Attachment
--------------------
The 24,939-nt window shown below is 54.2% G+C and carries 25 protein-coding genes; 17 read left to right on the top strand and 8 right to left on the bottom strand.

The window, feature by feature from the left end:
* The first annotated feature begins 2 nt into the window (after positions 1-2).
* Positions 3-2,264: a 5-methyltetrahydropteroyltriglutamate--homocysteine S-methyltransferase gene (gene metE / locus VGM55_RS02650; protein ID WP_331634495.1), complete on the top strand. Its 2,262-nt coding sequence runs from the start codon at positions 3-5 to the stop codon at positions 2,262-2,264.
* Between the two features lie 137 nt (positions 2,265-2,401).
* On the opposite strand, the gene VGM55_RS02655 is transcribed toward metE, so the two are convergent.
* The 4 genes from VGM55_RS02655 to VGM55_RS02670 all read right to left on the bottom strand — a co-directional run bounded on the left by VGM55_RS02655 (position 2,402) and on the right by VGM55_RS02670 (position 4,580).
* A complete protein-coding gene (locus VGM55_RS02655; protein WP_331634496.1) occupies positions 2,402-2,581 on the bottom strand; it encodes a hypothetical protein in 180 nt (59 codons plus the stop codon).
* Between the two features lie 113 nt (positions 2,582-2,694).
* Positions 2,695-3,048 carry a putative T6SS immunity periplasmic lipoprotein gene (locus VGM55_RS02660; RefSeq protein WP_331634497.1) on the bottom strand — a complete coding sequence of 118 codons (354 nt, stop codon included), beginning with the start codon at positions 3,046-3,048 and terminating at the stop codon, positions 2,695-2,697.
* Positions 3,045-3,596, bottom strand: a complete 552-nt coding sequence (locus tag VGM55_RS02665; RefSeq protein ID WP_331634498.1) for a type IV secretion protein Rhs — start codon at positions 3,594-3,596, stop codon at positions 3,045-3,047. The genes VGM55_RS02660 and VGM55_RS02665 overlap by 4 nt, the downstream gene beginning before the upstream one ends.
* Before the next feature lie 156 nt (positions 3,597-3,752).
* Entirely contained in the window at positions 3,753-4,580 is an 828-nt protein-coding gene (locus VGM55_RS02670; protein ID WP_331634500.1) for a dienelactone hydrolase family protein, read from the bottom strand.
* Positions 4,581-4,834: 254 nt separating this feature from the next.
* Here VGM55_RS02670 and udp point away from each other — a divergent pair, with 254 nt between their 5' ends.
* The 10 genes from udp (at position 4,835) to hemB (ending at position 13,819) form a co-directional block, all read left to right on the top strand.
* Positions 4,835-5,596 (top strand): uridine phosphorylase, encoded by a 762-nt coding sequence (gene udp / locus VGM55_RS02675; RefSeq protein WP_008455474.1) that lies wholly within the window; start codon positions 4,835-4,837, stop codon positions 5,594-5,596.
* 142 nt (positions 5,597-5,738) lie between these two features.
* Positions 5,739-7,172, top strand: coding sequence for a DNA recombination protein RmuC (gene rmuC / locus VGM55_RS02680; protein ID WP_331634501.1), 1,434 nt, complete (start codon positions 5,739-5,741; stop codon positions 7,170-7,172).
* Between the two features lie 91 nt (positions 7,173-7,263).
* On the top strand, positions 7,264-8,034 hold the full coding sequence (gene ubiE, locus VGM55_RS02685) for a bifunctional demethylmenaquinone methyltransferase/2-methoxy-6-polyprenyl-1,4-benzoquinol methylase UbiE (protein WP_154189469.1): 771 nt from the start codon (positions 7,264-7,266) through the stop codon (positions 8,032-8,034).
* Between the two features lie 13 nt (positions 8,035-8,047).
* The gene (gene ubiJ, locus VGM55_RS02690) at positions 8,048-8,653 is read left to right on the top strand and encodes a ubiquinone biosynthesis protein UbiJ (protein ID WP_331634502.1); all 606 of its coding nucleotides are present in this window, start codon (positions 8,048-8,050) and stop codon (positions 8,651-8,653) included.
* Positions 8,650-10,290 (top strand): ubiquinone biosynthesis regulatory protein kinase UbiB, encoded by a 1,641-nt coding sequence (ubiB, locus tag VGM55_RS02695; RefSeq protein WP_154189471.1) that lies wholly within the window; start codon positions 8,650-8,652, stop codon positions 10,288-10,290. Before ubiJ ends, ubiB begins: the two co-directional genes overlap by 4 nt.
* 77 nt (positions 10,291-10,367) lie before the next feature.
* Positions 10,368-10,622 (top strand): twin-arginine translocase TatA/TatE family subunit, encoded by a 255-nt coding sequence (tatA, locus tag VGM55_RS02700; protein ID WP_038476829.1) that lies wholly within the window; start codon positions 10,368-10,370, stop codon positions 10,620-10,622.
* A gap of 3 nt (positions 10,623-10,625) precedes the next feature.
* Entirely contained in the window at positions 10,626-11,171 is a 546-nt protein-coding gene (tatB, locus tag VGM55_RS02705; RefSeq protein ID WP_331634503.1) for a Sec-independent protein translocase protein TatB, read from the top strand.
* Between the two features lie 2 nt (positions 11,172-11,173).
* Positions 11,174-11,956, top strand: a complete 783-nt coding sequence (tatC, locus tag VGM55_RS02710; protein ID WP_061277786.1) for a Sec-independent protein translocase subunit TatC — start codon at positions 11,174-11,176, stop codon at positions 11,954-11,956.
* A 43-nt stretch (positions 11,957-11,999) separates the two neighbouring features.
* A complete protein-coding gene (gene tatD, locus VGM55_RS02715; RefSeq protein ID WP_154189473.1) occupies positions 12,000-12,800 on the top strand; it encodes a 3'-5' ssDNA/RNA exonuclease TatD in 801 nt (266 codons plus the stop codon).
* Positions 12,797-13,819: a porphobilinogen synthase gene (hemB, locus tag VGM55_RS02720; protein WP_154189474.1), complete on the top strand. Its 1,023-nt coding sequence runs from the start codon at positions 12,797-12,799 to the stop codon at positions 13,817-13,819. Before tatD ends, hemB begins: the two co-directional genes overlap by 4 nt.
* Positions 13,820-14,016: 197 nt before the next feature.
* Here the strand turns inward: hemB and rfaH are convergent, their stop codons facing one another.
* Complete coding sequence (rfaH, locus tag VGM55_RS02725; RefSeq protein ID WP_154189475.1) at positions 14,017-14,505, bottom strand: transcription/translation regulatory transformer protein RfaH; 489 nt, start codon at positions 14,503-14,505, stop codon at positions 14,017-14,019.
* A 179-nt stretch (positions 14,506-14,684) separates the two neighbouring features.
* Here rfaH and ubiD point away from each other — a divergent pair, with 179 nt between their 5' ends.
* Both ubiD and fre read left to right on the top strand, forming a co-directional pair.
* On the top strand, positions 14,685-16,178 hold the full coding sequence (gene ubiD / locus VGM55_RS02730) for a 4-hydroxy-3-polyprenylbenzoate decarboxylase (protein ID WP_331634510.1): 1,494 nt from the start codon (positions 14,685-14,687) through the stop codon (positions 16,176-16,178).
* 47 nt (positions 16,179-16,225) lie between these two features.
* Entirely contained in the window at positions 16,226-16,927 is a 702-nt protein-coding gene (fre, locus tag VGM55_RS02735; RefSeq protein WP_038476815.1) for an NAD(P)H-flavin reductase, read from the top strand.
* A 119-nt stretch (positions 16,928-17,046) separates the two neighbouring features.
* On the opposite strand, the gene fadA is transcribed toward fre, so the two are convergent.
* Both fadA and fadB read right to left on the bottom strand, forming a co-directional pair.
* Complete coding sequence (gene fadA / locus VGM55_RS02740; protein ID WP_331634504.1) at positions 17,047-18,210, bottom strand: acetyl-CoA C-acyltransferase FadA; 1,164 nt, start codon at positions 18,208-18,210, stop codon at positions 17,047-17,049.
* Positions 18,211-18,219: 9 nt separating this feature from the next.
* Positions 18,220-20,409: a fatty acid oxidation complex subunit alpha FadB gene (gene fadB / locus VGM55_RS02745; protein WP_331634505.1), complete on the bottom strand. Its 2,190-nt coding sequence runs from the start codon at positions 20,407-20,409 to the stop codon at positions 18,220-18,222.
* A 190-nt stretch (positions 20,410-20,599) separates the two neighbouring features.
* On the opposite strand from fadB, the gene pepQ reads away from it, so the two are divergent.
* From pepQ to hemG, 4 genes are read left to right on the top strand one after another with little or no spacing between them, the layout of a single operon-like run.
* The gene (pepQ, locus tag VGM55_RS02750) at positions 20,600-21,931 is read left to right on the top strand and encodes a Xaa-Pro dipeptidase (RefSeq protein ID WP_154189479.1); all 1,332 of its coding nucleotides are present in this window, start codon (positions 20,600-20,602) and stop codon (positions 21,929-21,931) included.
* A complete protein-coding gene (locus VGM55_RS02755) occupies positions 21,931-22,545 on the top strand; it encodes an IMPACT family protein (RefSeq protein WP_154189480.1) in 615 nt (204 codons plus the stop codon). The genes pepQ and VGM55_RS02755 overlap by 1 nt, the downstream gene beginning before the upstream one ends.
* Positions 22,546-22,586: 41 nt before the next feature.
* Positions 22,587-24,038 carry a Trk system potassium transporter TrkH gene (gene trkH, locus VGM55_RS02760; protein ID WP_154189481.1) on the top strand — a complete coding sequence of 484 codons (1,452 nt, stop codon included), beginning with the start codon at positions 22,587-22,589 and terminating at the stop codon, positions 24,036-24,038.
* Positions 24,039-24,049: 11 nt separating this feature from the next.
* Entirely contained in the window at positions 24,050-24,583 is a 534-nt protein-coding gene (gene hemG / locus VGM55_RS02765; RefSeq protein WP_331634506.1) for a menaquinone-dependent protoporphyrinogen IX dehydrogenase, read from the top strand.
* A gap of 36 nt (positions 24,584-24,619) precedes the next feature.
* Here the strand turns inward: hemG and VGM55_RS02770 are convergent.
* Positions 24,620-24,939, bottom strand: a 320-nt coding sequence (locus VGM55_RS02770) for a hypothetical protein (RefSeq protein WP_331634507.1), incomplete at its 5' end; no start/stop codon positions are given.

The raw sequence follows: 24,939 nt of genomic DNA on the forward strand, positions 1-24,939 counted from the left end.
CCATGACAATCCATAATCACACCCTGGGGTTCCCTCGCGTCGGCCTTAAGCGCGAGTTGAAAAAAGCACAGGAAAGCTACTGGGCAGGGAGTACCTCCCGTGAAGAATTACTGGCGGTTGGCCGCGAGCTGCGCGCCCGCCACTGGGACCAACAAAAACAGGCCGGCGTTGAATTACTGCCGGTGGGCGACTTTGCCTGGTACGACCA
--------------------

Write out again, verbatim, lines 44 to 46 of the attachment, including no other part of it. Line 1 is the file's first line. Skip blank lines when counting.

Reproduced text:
* On the opposite strand, the gene fadA is transcribed toward fre, so the two are convergent.
* Both fadA and fadB read right to left on the bottom strand, forming a co-directional pair.
* Complete coding sequence (gene fadA / locus VGM55_RS02740; protein ID WP_331634504.1) at positions 17,047-18,210, bottom strand: acetyl-CoA C-acyltransferase FadA; 1,164 nt, start codon at positions 18,208-18,210, stop codon at positions 17,047-17,049.